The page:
alpha-drive

Mercruiser Alpha Drive

 

bravo3

Mercruiser BRAVO 3


seacore
Mercruiser Sea Core




dps

Volvo DP-S

 


oceandrive

Volvo Ocean Drive

 

volvosx

Volvo SX

Mercruiser or Volvo?

This position paper is authored by Hoffmaster's Marina and is a result of input from potential customers. It is NOT designed to be the final word but rather,
an attempt to provide a conscientious and honest response to some of the
most common issues in hopes that a better informed consumer will be less vulnerable to misinformation. (Updated February 2008.)

Sterndrive Units

There are two brands of stern drives—Mercruiser and Volvo Penta. Cobalt and Chaparral use both. The boat building divisions of Brunswick Corporation use Mercruiser sterndrives exclusively—those builders include Sea Ray, Maxum, and Bayliner. Rinker uses Mercs alone while Stingray relies solely on Volvo. Pretty much every other boat builder uses both brands with Volvo holding
a slightly larger share of the market of the builders using both makes of motor.

Back in the 1980's, Volvo produced its drives in Sweden and parts were not only hard to get but expensive as well. Volvo changed that policy when they developed the SX and Duoprop drives in 1994 and 1997 respectively. The drives are now built in Tennessee. Parts are easily obtainable and competitive with Mercruiser—although still harder to find in after market brands. Volvo has a 72-hour parts guarantee in place and fills orders at over 95% of those requested. To counter the claim that Volvo has less dealers, they instituted a 24-hour service hot line for people to call in with repair requests.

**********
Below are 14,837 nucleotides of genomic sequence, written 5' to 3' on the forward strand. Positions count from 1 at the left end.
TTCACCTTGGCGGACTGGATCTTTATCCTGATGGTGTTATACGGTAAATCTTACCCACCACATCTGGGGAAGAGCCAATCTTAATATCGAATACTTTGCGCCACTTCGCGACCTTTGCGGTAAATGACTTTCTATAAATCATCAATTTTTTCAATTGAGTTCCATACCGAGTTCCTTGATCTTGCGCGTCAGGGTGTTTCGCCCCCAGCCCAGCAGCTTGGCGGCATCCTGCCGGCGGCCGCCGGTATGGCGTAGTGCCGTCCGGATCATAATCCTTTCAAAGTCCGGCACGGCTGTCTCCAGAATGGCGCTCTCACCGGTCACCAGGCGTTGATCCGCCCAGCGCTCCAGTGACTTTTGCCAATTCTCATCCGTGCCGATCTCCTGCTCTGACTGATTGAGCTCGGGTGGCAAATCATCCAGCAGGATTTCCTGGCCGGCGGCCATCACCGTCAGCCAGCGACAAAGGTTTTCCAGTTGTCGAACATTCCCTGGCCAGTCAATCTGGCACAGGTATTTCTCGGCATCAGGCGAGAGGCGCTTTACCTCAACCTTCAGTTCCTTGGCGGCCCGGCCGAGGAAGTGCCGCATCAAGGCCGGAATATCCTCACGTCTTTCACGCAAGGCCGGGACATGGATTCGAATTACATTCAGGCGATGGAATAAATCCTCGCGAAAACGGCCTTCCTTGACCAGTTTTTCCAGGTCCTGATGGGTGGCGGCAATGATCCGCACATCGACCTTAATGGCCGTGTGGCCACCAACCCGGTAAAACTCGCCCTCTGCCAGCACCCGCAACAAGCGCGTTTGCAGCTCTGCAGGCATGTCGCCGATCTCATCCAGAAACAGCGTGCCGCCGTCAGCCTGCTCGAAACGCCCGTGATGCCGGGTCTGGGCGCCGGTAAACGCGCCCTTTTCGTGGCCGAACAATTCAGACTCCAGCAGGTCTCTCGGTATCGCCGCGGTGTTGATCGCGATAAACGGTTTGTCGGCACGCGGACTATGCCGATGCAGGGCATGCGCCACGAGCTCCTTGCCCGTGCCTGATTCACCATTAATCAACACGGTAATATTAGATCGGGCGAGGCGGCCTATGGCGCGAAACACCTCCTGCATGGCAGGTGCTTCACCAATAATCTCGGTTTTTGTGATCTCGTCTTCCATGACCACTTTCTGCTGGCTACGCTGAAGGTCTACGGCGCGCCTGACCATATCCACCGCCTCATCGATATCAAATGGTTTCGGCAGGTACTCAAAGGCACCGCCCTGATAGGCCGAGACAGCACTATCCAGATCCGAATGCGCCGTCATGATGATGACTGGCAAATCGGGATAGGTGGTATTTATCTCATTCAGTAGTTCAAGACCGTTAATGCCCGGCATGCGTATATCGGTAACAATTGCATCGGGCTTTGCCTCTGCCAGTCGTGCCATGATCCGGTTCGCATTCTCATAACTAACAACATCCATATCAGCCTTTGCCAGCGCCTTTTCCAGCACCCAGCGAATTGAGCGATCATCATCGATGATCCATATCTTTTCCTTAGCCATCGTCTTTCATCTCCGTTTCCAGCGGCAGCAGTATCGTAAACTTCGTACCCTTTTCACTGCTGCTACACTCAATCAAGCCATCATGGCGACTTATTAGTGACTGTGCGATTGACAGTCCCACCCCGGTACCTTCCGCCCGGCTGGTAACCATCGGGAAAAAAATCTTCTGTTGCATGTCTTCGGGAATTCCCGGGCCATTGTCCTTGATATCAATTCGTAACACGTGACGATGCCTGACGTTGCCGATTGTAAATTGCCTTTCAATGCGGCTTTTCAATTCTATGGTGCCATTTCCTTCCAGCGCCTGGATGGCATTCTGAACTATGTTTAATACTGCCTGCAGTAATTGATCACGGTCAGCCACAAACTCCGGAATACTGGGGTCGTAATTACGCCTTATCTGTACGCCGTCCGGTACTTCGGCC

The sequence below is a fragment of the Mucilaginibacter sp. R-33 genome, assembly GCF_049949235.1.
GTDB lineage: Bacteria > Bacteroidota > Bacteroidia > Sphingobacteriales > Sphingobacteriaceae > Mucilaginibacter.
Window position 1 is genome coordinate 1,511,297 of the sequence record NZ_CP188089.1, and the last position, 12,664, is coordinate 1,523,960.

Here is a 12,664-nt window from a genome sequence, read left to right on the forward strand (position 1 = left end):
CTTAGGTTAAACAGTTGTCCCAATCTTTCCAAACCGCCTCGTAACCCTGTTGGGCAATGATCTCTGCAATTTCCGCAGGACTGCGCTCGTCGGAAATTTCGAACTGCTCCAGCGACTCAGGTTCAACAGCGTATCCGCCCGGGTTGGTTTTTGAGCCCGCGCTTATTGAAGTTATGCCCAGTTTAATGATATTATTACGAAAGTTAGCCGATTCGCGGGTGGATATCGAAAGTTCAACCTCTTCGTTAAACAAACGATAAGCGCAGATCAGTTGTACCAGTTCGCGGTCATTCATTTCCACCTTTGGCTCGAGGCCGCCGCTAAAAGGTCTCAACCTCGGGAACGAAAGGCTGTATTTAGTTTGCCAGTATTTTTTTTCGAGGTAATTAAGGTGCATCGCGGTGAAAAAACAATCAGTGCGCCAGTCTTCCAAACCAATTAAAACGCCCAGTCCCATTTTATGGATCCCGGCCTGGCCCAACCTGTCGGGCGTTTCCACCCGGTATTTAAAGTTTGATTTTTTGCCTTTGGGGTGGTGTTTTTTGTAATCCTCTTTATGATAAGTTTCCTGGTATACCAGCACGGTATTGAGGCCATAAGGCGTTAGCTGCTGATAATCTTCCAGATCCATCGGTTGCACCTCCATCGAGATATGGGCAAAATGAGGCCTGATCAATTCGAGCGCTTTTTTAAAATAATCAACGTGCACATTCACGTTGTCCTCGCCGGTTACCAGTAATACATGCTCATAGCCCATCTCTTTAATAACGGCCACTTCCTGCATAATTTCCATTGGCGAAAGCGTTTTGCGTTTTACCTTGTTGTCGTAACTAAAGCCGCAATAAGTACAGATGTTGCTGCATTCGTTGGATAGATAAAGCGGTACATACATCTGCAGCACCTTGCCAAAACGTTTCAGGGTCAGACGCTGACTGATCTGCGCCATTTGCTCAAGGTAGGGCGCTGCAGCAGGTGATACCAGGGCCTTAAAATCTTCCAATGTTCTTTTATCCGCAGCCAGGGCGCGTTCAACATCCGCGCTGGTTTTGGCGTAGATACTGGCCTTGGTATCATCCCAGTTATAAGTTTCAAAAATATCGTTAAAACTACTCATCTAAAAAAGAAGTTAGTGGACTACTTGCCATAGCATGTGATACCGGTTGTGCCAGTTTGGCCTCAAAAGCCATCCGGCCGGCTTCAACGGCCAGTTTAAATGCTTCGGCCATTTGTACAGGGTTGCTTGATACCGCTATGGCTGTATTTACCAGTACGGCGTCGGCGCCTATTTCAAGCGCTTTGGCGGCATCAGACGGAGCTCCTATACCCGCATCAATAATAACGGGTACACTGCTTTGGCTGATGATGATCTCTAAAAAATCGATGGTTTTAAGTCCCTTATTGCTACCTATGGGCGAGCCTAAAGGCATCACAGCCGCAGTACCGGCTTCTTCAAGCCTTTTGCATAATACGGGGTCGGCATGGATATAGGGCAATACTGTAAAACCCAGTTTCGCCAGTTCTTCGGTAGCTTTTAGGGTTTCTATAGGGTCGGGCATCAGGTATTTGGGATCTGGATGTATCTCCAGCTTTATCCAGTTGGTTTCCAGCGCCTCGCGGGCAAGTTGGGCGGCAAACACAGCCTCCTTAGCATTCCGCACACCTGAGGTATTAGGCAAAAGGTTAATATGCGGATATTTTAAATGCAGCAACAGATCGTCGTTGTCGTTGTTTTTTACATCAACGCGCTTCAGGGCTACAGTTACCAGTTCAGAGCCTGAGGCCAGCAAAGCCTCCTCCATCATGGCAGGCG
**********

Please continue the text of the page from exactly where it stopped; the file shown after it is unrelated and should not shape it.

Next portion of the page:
Volvo has an engine-mounted water pump on its drives which according to their instruction manual should be replaced every year. A mechanic can do this for roughly $150. Mercruiser uses engine-mounted water pumps on their Bravo series; the Alphas use a drive mounted pump. According to their service manual, pumps need to be replaced every two years. However, you can expect to pay a yard $375–$400 to replace the impeller on a Bravo drive and $500–$550 on the Alpha. The SX and Duoprop drive impellers are user-serviceable. The water pump on the Bravo is not easy to service and on the Alpha you definitely don't do it yourself. This is not a laughing matter! Read this article for more info: http://www.cgauxinternational.org/news/news5.html.

Volvo SX has cone clutch shifting which is much more positive than the Alpha One's clutch dog shifting. Mercruiser uses the cone clutch shifting on it's BRAVO series drives. Volvo has a drive saver coupler which decreases the cost of repair in case of striking a submerged object. In many cases, damage to an Alpha One prop shaft will damage both the lower and upper gear sets. Many insurance companies won't pay to replace a gear set that visually is okay. The old set goes back in only to fail later and strand the boater. On the other hand, you can strike an object hard enough to pop Volvo's coupler requiring a tow home but with a Merc you might be able to limp home. Mercruiser offers a BRAVO 1 Drive for standard prop sizes and higher top speed, and a BRAVO 2 drive with a very large diameter prop for really heavy boats. I would personally rather have the BRAVO 3 or Volvo Duoprop drive because the prop sets deliver so much thrust pushing the boat onto plane.The Duoprop has patented specially tuned props that deliver more thrust than BRAVO III and with much less cavitation.